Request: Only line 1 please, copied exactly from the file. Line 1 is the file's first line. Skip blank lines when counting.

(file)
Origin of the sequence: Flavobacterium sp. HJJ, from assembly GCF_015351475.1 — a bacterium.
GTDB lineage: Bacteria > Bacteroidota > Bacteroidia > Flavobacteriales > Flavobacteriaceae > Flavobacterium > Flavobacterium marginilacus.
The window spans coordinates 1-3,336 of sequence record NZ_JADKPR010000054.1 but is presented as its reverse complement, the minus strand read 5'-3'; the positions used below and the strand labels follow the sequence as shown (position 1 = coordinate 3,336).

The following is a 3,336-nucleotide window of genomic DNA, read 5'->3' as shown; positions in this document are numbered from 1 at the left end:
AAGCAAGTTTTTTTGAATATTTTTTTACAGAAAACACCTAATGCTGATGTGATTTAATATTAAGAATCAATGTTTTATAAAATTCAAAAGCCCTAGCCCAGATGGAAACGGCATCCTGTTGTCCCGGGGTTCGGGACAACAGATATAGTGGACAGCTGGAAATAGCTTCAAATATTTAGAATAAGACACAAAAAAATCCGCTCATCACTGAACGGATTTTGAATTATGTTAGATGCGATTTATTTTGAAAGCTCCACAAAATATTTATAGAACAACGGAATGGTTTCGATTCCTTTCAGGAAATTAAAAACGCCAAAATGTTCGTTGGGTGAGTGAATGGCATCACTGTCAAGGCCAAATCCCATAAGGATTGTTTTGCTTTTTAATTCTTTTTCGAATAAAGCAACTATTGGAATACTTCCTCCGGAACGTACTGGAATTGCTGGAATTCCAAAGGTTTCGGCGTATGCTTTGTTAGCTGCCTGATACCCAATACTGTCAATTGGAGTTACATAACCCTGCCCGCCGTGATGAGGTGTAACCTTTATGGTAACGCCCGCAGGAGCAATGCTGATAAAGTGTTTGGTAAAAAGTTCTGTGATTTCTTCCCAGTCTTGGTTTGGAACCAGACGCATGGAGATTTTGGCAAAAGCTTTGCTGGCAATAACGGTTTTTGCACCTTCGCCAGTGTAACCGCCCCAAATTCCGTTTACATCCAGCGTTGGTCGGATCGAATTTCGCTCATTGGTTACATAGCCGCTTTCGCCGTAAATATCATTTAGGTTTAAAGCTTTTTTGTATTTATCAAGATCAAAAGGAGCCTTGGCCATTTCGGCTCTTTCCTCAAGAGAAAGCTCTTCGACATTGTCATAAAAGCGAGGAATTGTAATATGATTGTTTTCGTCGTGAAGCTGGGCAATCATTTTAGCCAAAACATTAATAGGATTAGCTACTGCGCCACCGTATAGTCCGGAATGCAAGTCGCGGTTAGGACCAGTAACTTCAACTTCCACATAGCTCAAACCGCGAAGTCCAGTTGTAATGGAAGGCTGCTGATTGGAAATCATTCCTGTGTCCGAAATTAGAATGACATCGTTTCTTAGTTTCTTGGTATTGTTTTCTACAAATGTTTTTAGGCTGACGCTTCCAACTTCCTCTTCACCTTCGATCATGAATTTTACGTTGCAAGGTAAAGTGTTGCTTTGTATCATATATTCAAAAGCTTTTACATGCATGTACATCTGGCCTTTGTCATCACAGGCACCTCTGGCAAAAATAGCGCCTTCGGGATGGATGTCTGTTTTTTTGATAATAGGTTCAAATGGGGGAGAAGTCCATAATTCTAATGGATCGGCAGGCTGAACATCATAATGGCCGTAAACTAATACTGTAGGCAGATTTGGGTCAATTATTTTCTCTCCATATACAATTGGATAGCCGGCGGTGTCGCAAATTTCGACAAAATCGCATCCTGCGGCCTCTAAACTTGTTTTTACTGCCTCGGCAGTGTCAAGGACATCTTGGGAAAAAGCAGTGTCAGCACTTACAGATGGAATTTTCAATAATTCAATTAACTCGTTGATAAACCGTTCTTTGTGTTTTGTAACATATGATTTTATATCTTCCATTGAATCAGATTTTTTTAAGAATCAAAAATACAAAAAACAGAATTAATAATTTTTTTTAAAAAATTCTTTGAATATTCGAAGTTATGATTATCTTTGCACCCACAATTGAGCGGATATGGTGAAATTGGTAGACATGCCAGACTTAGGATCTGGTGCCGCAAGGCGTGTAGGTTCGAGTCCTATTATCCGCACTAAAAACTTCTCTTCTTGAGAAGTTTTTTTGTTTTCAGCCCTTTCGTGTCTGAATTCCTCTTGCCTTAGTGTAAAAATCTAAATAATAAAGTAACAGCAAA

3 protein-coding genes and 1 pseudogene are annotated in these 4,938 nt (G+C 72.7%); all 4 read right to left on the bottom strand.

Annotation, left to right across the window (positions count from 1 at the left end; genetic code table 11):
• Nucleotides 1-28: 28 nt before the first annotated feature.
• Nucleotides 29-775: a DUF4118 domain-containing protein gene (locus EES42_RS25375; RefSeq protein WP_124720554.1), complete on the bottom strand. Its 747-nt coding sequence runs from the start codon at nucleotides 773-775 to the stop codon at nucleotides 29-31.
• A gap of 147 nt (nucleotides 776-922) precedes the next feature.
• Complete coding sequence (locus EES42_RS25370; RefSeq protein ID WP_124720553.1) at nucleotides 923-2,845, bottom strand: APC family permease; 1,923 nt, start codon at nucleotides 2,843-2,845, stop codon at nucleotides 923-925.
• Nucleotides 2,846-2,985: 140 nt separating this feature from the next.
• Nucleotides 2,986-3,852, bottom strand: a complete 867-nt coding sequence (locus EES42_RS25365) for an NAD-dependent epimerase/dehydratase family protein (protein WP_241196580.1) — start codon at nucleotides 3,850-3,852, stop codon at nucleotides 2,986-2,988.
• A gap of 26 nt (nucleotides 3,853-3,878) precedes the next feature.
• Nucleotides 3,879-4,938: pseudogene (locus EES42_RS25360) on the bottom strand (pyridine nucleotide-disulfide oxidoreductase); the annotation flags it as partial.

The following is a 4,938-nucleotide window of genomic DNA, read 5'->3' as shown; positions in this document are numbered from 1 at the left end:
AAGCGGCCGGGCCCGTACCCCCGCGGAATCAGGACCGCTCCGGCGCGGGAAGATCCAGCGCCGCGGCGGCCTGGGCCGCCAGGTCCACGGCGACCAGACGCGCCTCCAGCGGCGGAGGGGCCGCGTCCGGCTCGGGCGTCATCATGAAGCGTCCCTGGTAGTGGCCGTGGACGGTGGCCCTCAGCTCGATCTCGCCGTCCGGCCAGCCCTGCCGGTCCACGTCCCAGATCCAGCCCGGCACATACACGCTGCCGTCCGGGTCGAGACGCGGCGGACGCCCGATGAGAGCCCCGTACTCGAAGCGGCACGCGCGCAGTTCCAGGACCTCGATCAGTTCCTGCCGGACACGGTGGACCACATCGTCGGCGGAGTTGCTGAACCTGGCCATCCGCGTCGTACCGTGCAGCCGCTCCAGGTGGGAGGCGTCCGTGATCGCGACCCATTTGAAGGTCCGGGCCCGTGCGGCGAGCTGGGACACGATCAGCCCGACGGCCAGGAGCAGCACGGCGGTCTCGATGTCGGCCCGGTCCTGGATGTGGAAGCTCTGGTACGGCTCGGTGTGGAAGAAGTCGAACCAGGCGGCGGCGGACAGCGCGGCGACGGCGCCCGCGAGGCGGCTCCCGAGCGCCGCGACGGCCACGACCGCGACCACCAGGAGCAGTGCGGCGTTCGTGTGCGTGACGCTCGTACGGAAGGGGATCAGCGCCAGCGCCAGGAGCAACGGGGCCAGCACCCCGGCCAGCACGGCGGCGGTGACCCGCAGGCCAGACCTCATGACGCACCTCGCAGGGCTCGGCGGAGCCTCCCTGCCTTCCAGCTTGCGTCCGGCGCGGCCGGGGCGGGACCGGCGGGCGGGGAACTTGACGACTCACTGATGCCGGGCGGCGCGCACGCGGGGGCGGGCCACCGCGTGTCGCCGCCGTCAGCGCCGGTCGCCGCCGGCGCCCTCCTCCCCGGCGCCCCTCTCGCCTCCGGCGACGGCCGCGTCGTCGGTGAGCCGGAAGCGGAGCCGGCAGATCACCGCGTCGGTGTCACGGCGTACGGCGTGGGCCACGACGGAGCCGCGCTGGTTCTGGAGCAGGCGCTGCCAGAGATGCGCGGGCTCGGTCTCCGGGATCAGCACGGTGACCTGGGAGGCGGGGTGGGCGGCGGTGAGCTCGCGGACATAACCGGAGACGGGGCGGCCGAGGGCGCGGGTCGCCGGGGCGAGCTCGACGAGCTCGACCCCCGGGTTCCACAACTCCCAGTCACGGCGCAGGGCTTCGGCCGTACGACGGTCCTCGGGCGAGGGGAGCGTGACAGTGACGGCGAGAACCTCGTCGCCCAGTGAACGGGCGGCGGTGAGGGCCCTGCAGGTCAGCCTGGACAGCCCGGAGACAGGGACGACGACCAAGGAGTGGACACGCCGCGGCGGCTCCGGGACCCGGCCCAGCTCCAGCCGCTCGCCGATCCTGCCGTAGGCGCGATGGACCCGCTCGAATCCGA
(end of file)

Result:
Origin of the sequence: Flavobacterium sp. HJJ, from assembly GCF_015351475.1 — a bacterium.